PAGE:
Kilpatrick’s lawyer tried to re-frame the phone call from Kilpatrick, which Bartlett earlier said left him startled and scolded.
“He had power,” Thomas told Bartlett.
“Yeah,” he said.
“He was a powerful guy,” Thomas said.
“Sure,” Bartlett replied.
“You had not…experienced his dynamic self,” Thomas said, “and you were taken a little bit aback when he called you.”
A state official was worried a portion of $800,000 in state grants given to groups headed by Kwame Kilpatrick’s pastor and friend funded his 2001 mayoral campaign, a budget official testified Tuesday.
A state official started inquiring after learning about $137,000 in state grant money was given to Kilpatrick’s wife Carlita and her company, former state budget official Kelly Bartlett testified Tuesday.
“I was concerned that we needed to know whether or not some of the funds, which now appeared were going to Mrs. Kilpatrick, were turning into campaign contributions for the mayoral campaign,” Bartlett testified.
He was surprised to learn a group headed by Bishop Edgar Vann gave part of the grant money to Carlita Kilpatrick’s company U.N.I.T.E. And $100,000 was given to her by Bobby Ferguson’s nonprofit, Detroit 3D.
He searched state campaign finance reports and wrote a draft letter to the state Attorney General’s office to get an opinion on whether the state could recoup the state grants or stop funding the groups.
Bartlett, who now works as director of government affairs for the Michigan Department of Transportation, also tried discussing the issue with then-Gov. John Engler’s legal counsel.
But Bartlett was unable to get an appointment.
Kwame Kilpatrick leaned on a state budget official probing how his pal Bobby Ferguson’s nonprofit group spent a $250,000 state grant, according to testimony Tuesday in the City Hall corruption case.
Kilpatrick called former state budget official Kelly Bartlett in spring 2001 to complain about the state looking into the state grant and a second grant given to a group headed by Kilpatrick’s pastor. A portion of the $250,000 grant was given to Kilpatrick’s wife by Ferguson, prosecutors allege.
“He began by saying in a particular tone of voice: ‘Kelly…,’” Bartlett testified. “It reminded me of a tone of voice a parent would use when a child’s in trouble. I was a little bit startled.
“He said something to the effect that these groups are getting nickle and dimed by your people. That they were being asked to account for every nickle and dime in these grants.”
Bartlett later met with Kilpatrick’s aide Derrick Miller to instruct him on the level of detail needed regarding grant expenses. Miller later served as a key aide to Kilpatrick in Detroit City Hall.
Miller was originally charged alongside Kilpatrick in the corruption case before reaching a plea deal. He is expected to testify at some point during the four-month trial.
The state gave special preference to Bobby Ferguson’s nonprofit group after Kwame Kilpatrick urged approval of a $500,000 grant, a state official testified Tuesday.
Kelly Bartlett, who worked in the state budget office in spring 2001, said Budget Director Mary Lannoye talked to Kilpatrick about the grant when Kilpatrick was a state Representative and head of the Democratic caucus.
Kilpatrick supported the grant to Ferguson’s nonprofit, Detroit Three Dimensional Community Development Corp. Afterward, the group’s grant application was approved.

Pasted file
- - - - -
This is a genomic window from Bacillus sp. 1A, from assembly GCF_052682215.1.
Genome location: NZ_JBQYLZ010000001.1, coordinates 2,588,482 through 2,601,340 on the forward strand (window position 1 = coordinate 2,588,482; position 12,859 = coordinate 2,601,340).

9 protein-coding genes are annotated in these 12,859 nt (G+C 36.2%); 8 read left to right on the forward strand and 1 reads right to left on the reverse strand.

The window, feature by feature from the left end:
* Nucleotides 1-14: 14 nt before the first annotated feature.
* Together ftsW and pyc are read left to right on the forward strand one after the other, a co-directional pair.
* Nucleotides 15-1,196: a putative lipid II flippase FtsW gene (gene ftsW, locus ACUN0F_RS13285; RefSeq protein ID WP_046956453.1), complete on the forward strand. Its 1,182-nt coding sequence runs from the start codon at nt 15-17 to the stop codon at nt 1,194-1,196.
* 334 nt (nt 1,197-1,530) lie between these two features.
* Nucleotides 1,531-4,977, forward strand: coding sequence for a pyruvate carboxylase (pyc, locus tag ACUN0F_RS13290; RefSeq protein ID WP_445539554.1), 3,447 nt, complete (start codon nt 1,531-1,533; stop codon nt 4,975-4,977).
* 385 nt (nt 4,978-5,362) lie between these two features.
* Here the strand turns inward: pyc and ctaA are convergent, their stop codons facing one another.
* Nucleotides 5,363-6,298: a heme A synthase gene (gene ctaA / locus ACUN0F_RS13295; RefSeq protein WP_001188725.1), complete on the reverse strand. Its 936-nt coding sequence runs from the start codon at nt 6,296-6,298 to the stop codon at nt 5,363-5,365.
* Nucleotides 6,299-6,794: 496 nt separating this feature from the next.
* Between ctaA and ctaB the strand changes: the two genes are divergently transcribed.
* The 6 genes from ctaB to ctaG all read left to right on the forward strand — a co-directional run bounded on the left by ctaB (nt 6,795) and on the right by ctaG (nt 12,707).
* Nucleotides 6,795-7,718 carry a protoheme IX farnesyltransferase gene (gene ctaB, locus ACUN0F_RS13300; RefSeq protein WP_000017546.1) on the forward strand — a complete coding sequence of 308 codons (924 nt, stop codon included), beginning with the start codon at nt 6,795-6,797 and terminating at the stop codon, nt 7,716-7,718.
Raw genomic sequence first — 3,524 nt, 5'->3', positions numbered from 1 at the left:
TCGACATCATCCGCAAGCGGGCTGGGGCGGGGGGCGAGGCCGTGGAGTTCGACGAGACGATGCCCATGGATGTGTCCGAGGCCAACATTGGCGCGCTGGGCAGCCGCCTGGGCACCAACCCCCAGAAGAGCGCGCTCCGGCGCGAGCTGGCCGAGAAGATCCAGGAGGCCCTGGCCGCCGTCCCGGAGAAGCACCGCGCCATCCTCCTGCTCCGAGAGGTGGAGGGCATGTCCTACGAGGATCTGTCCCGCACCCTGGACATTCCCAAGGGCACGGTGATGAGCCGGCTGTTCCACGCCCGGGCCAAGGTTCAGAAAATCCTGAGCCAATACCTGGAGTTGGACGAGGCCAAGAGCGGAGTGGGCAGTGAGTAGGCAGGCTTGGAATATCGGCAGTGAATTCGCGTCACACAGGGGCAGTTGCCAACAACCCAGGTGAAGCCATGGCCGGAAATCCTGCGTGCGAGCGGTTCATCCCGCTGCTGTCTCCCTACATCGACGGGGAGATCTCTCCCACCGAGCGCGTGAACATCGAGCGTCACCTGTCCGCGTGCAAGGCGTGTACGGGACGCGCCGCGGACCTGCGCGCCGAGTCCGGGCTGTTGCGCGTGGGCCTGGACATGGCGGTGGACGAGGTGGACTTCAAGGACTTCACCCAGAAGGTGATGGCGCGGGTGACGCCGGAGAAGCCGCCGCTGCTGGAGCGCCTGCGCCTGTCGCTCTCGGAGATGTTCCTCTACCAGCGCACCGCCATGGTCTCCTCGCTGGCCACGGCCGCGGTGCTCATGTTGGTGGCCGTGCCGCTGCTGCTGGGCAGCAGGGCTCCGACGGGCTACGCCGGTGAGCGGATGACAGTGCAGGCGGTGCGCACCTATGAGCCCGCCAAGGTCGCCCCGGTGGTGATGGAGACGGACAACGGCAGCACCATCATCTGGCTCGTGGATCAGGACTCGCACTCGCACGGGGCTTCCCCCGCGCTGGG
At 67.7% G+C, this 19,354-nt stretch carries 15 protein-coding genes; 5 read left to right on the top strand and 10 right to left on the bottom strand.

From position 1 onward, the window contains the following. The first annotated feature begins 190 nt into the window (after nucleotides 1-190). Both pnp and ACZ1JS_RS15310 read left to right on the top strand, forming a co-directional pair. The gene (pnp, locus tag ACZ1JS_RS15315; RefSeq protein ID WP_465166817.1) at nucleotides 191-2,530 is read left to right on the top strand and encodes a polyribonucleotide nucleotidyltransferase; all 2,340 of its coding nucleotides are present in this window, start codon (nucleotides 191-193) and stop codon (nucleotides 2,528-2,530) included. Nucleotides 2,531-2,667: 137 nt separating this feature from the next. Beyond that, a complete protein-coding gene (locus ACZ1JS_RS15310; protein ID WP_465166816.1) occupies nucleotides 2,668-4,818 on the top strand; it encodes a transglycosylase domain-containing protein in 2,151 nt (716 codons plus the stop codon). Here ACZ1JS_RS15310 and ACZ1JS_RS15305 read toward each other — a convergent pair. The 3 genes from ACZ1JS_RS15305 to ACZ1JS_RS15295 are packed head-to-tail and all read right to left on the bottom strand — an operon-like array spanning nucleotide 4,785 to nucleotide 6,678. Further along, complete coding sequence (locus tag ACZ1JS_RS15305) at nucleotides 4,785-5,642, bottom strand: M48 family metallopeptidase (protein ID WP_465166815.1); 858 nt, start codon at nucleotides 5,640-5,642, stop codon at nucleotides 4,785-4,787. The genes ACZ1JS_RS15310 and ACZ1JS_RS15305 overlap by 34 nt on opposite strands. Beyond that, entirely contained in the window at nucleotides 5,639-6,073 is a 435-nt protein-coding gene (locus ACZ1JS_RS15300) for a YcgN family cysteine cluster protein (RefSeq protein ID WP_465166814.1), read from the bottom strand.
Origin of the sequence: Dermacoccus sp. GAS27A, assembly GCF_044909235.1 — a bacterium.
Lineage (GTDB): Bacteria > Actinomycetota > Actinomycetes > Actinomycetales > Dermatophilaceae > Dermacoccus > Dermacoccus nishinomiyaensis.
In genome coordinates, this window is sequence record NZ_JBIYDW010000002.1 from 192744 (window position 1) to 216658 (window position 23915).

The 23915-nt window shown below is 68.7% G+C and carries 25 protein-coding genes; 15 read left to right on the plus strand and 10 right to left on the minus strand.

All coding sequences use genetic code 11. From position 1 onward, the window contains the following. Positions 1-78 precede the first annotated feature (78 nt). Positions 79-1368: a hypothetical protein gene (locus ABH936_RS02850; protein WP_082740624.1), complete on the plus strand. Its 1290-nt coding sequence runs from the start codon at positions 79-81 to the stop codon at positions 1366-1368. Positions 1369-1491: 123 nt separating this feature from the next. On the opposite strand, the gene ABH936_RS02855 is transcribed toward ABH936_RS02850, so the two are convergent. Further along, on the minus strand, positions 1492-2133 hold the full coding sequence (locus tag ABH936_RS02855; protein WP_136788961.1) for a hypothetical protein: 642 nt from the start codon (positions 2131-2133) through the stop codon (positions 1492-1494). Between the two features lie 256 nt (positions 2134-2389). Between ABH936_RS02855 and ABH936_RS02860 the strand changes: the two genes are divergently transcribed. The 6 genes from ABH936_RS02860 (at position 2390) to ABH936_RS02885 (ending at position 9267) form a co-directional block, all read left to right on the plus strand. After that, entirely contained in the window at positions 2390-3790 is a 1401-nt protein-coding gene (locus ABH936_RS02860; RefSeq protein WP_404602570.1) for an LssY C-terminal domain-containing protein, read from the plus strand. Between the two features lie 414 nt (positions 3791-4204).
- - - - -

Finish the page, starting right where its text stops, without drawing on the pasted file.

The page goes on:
“The budget director had said these are ones we want to pay attention to and think we are going to fund,” Bartlett testified.
Ferguson’s group eventually received $250,000, which prosecutors allege was not spent appropriately helping needy seniors and youths.
The state concluded the money was misspent but did not ask Ferguson to repay the money. Instead, the state yanked the second $250,000 payment.
In all, 15 Wayne County organizations received $5.3 million in arts and culture grants in a round of funding during Gov. John Engler’s administration. The two pitched by Kilpatrick got $800,000 of that money.
Wayne County groups got nearly 30 percent of the money doled out from the nearly $18 million awarded by the state.
Next door to where Bobby Ferguson is standing trial in the City Hall corruption case, his former employee avoided a prison sentence Monday for her role in a bid-rigging case that ended in a mistrial this summer.
Tabitha Goodner of Harper Woods was fined $5,000 by U.S. District Judge David Lawson. The sentence came 17 months after Goodner reached a plea deal with federal prosecutors.
From the plea deal:
“According to court documents, the activity took place in January of 2008 and involved falsifying documents submitted to the Michigan State Transportation Commission by Bobby W. Ferguson’s company Ferguson Enterprises, Inc. The false documents were submitted as part of an effort to allow Ferguson Enterprises, Inc. to bid on, perform and receive payment for public works projects awarded by the Michigan Department of Transportation.
Last month, a suburban contractor linked to Ferguson, was sentenced to two years probation for his role in the bid-rigging case.
Ferguson will be retried on bid-rigging charges in April, after the City Hall corruption case.
A female juror was bounced from the Kilpatrick case Tuesday, one day after falling asleep during testimony.
The white juror, a steelworker who knew little about the case before being seated, fell asleep three days in a row.
U.S. District Judge Nancy Edmunds met privately with lawyers involved in the case this morning before announcing the juror’s dismissal.
“She had some issues that made it difficult for her to be fully attentive to the matters here in court and we agreed it would be best that she be excused,” Edmunds told the other jurors.
The juror was replaced by a male juror, one of six alternates. The replacement juror is a white, 60-something former Marine and retired auto technician.
During voir dire, Bobby Ferguson’s defense attorney Michael Rataj created a stir when he pointed to his own Marine Corps pin and told the juror that they “had a bond” because both had served in the Marines.
The jury now includes eight women and four men.
The panel includes eight African-Americans — five as jurors and three as alternates. The panelists, who were granted anonymity by the judge, include a social worker, a college student and a juror who helps companies find qualified minority bidders.
Lawyers in the Kwame Kilpatrick corruption case are meeting with U.S. District Judge Nancy Edmunds in chambers Tuesday, delaying the start of testimony.
The private huddle comes one day after a sleeping juror drew the attention of the judge and lawyers. The female juror has fallen asleep during testimony on three consecutive days, prompting speculation she will be replaced by one of six alternates.
Kilpatrick and contractor Bobby Ferguson are standing together at the defense table, waiting for their lawyers to return from the judge’s chamber.